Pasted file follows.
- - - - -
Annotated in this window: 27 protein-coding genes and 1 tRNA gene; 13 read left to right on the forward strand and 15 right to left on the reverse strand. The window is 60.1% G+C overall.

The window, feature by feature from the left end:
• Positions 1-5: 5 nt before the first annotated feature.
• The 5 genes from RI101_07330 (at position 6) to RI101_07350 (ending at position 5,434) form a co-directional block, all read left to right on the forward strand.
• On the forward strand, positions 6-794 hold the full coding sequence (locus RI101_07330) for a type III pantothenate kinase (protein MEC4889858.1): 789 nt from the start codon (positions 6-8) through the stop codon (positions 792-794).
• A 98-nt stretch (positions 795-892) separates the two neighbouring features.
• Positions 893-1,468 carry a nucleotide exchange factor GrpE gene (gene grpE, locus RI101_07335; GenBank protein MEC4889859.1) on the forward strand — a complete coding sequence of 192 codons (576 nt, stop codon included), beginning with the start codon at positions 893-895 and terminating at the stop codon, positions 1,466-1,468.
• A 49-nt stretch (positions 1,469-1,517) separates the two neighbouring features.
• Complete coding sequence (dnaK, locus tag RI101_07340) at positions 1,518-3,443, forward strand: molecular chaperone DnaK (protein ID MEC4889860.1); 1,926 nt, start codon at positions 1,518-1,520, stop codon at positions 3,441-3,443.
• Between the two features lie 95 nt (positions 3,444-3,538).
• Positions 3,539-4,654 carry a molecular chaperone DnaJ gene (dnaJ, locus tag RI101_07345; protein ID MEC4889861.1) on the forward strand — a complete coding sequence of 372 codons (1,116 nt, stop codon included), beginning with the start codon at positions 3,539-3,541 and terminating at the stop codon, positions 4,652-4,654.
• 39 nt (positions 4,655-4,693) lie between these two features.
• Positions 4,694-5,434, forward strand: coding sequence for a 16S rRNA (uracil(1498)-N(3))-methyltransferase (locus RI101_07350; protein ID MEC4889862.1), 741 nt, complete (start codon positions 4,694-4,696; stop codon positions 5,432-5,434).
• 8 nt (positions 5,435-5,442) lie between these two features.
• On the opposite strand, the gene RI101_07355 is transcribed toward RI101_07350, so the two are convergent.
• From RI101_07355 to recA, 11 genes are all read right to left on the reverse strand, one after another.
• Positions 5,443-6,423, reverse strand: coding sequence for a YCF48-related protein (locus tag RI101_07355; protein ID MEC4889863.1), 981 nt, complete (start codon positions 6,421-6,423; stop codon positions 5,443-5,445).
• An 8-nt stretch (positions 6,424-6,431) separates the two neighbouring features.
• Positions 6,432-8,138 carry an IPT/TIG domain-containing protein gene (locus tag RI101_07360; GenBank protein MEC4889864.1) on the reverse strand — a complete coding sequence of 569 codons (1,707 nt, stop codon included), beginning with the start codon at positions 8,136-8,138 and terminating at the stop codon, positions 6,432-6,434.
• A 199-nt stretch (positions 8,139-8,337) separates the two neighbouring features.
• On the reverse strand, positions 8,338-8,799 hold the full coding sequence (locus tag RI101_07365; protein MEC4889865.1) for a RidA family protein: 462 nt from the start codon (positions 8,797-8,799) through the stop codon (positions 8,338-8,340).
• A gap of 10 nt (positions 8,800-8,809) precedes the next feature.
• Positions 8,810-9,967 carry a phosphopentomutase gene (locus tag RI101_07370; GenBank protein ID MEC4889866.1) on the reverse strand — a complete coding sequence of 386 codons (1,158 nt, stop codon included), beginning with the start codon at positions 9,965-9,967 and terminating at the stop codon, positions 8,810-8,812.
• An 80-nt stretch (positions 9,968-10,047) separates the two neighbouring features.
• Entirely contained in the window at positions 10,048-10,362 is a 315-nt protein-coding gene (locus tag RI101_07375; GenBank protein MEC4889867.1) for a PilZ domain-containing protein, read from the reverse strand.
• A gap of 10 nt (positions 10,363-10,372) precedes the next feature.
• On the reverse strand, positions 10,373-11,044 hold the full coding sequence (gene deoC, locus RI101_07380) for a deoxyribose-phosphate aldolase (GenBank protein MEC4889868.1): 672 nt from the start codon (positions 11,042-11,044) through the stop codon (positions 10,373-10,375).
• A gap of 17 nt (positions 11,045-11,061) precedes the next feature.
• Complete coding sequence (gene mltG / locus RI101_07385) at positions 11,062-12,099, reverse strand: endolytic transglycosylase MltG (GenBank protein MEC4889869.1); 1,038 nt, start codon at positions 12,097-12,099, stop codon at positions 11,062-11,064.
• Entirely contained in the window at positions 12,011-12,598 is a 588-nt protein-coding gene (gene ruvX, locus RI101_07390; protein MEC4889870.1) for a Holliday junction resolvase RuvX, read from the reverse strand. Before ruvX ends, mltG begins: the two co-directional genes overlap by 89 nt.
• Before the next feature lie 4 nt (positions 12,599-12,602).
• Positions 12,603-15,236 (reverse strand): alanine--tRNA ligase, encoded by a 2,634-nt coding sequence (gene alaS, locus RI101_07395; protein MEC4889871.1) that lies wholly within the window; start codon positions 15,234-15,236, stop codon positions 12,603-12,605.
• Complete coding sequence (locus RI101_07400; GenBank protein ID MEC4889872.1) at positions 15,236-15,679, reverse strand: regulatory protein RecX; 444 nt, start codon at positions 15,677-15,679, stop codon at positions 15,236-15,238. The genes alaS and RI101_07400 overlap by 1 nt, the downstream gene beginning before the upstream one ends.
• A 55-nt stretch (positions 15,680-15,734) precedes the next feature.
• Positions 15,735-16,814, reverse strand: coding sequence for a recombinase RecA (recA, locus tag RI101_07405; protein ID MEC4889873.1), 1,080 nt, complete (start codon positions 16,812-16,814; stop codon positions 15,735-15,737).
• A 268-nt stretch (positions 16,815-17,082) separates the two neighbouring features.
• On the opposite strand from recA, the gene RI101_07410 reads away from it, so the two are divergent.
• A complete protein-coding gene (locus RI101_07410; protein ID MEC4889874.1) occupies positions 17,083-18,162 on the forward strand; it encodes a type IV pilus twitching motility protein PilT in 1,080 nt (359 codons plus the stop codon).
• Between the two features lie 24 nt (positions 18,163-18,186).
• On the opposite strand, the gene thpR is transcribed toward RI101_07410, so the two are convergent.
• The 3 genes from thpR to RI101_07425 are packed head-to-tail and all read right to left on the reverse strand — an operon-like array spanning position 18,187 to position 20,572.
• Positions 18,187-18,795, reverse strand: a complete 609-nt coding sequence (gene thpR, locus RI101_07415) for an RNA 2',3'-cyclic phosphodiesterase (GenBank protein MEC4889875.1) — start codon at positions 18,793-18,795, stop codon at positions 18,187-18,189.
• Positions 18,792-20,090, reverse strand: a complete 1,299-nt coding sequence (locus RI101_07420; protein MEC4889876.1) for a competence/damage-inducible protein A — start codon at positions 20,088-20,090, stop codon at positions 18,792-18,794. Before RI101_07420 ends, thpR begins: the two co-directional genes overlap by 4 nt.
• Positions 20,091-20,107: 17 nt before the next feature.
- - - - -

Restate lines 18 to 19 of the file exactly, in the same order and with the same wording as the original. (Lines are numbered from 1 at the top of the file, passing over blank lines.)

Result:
• An 8-nt stretch (positions 6,424-6,431) separates the two neighbouring features.
• Positions 6,432-8,138 carry an IPT/TIG domain-containing protein gene (locus tag RI101_07360; GenBank protein MEC4889864.1) on the reverse strand — a complete coding sequence of 569 codons (1,707 nt, stop codon included), beginning with the start codon at positions 8,136-8,138 and terminating at the stop codon, positions 6,432-6,434.